First National Bank renovates first two floors, adds ‘Unexpected’ mural

by Michael Tilley (mtilley@talkbusiness.net) 897 views 

University of Arkansas at Fort Smith professor Bryan Alexis and his students paint a mural on the First National Bank building in downtown Fort Smith.

One of the iconic ladies of Garrison Avenue in downtown Fort Smith is getting some work done – inside and out.

The eight-story headquarters of First National Bank of Fort Smith, a building first completed in late 1909, is undergoing renovations on the first and second floors, said Sam T. Sicard, president and CEO of the bank holding company that owns First National. The inside work is pegged to cost “just under $2 million,” Sicard said.

A challenging part of the work is the large first floor, with its high ceilings, extensive use of marble and large window treatments. The floor was built to handle the traffic when the building was the only place to conduct bank business – long before the first branch bank or an Internet.

“It’s going to be a pretty big change on the first (floor). We want to modernize that area, but we also want to preserve the history that’s there,” Sicard told Talk Business & Politics, adding that the bank was able to secure historic tax credits for the work.

“So that (historic preservation) is a guide on some things we can and can’t do there,” he said.

When the work is completed in late November or early December, there will be fewer teller stations on the first floor, with the goal to “repurpose” the marble and other historic pieces to create a modern lobby, Sicard said.

Just as bank officials were careful to maintain historic elements inside the bank, Sicard said he was “cautious” on preserving the bank’s more than 100-year history when considering if and where to place a mural on the outside of the all white structure. The bank was a sponsor again of the third year of The Unexpected Project, which brought international and local artists to downtown Fort Smith to create murals, sculptures and other forms of art.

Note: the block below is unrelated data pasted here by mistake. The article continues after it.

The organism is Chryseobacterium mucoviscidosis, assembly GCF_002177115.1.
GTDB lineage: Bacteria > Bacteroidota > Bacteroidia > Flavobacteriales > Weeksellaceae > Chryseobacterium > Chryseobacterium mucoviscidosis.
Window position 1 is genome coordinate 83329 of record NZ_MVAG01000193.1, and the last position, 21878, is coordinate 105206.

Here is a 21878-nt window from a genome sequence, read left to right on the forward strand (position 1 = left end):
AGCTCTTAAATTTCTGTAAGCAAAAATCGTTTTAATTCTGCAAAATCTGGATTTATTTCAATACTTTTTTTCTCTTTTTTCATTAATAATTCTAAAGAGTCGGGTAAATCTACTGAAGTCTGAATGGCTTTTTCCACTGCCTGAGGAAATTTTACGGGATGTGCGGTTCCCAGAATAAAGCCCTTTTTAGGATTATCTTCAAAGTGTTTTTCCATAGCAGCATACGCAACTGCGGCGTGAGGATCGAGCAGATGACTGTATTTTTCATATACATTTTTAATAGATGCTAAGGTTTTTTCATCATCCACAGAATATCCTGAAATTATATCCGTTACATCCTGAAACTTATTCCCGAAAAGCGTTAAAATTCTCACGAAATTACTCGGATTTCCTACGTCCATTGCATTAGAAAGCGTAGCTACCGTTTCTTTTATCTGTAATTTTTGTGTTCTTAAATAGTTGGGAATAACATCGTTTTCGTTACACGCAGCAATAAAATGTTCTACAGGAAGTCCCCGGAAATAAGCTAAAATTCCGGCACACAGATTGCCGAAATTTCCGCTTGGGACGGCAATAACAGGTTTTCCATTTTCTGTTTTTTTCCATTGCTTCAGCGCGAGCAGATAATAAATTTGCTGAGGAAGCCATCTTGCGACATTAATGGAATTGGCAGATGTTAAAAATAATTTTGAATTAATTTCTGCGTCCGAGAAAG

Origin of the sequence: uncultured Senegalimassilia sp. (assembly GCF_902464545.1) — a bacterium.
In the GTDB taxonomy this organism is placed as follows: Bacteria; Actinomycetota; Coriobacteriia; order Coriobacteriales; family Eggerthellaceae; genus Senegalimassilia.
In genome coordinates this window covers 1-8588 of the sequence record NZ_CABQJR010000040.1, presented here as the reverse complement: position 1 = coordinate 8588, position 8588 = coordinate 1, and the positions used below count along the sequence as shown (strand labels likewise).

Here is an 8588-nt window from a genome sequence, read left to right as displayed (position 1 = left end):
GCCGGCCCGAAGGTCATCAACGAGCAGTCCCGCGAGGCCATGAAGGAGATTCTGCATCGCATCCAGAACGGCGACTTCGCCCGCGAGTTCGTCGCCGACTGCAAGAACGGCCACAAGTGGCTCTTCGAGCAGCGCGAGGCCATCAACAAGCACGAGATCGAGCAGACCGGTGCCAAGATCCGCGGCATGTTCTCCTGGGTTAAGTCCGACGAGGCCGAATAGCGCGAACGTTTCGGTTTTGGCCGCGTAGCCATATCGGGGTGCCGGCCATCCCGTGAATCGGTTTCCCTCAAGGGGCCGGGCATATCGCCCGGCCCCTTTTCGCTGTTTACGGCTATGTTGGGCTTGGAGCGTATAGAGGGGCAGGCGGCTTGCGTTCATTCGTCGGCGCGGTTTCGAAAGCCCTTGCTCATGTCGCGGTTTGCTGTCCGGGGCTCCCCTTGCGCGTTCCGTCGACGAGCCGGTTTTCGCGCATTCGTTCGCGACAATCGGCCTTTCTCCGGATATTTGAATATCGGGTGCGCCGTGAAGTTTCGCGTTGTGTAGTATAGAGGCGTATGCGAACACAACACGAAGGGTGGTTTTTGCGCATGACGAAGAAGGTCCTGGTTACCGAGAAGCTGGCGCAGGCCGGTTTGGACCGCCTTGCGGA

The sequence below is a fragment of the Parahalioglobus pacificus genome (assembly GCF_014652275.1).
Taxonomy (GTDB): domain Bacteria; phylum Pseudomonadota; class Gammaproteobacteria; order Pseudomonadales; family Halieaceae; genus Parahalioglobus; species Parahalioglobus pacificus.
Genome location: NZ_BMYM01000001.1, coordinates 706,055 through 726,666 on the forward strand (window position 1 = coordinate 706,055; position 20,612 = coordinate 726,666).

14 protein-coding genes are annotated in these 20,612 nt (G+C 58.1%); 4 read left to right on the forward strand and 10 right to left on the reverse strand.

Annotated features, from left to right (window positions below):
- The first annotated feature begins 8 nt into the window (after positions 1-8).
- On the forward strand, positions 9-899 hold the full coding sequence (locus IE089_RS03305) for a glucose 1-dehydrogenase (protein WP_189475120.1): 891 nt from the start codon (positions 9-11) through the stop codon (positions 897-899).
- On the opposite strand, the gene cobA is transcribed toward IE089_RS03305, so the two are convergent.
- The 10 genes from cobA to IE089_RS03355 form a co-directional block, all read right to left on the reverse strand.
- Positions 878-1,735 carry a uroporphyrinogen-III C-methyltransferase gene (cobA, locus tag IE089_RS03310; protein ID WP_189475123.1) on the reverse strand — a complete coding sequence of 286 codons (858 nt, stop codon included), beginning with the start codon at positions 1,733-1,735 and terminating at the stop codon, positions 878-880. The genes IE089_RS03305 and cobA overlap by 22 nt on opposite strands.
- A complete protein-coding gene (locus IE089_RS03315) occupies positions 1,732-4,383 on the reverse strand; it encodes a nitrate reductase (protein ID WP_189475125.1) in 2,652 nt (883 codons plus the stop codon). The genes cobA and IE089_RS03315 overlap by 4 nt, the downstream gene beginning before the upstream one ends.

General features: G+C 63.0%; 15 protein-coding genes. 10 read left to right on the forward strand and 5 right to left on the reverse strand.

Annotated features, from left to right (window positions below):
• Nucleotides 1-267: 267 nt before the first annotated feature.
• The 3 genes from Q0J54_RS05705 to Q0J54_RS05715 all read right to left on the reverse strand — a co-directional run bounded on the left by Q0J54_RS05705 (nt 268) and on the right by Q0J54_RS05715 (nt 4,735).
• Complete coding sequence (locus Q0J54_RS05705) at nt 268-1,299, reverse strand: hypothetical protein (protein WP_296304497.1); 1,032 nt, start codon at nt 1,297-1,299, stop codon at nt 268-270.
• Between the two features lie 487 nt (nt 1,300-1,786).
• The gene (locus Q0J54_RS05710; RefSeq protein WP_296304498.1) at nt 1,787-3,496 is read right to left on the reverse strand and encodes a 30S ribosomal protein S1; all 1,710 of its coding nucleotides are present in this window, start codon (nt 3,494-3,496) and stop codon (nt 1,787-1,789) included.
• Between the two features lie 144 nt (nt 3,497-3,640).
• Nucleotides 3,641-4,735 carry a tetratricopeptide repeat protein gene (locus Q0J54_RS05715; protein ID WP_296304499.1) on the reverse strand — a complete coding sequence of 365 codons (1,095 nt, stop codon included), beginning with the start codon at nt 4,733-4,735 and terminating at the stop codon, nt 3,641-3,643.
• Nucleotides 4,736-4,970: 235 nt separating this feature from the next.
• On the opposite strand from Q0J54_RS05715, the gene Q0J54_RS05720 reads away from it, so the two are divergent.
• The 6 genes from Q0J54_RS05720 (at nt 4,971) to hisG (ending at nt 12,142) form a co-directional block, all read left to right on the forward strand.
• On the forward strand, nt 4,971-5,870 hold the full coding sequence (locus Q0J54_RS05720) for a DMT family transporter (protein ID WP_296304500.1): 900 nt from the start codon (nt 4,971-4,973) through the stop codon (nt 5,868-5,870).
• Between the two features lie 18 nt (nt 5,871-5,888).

“We had to be cautious about preserving the history of this building, so in putting up a mural, I was very sensitive to that. So I wanted to make sure it was in the right location, and didn’t take away from the storefront appearance,” he explained.

Sicard gave credit for the mural design and installation to University of Arkansas at Fort Smith professor Bryan Alexis and his students. Sicard said he “made some tweaks,” but was “really impressed” with their final product. That final product, Sicard said, has a not so subtle “go beyond” message; a note to individuals and the community that each day they should work to go beyond what is expected.

“Professor Alexis came up with this concept of the different thoughts and emotions that comes from our minds … and he also wanted to tie in with the message of ‘go beyond,’” Sicard said. “I wanted it to be very aspirational. Both at a micro and a macro level, at a collective level and at an individual level.”

In a social media post, Sicard noted: “What is the connection between this mural and a historic bank building? Well, for over a century customers have come to this building to embark on ambitious journeys to change their present conditions and the conditions of our community. They have come here seeking assistance and guidance to embark on entrepreneurial endeavors to better their lives and the community. The beginnings of these journeys always start in the human mind!

“What is the connection between this mural and our community? Fort Smith has a unique and rich history of being on the edge of the frontier, and this mural takes this idea and makes it personal. Each one of us has a “personal frontier”, maybe something we want to do that we’ve never done before, or a place to go we have never been. This journey begins with a thought or an idea, and can only be accomplished with the direction, guidance, and support of those who are personally connected to our lives. I hope this mural inspires us to utilize the unique abilities of our mind to ‘Go Beyond!!!!’ our present state. We must use the remarkable minds we have been given to advance and better both our lives and the lives of others.”

The mural is expected to be complete by Sunday (Oct. 1).

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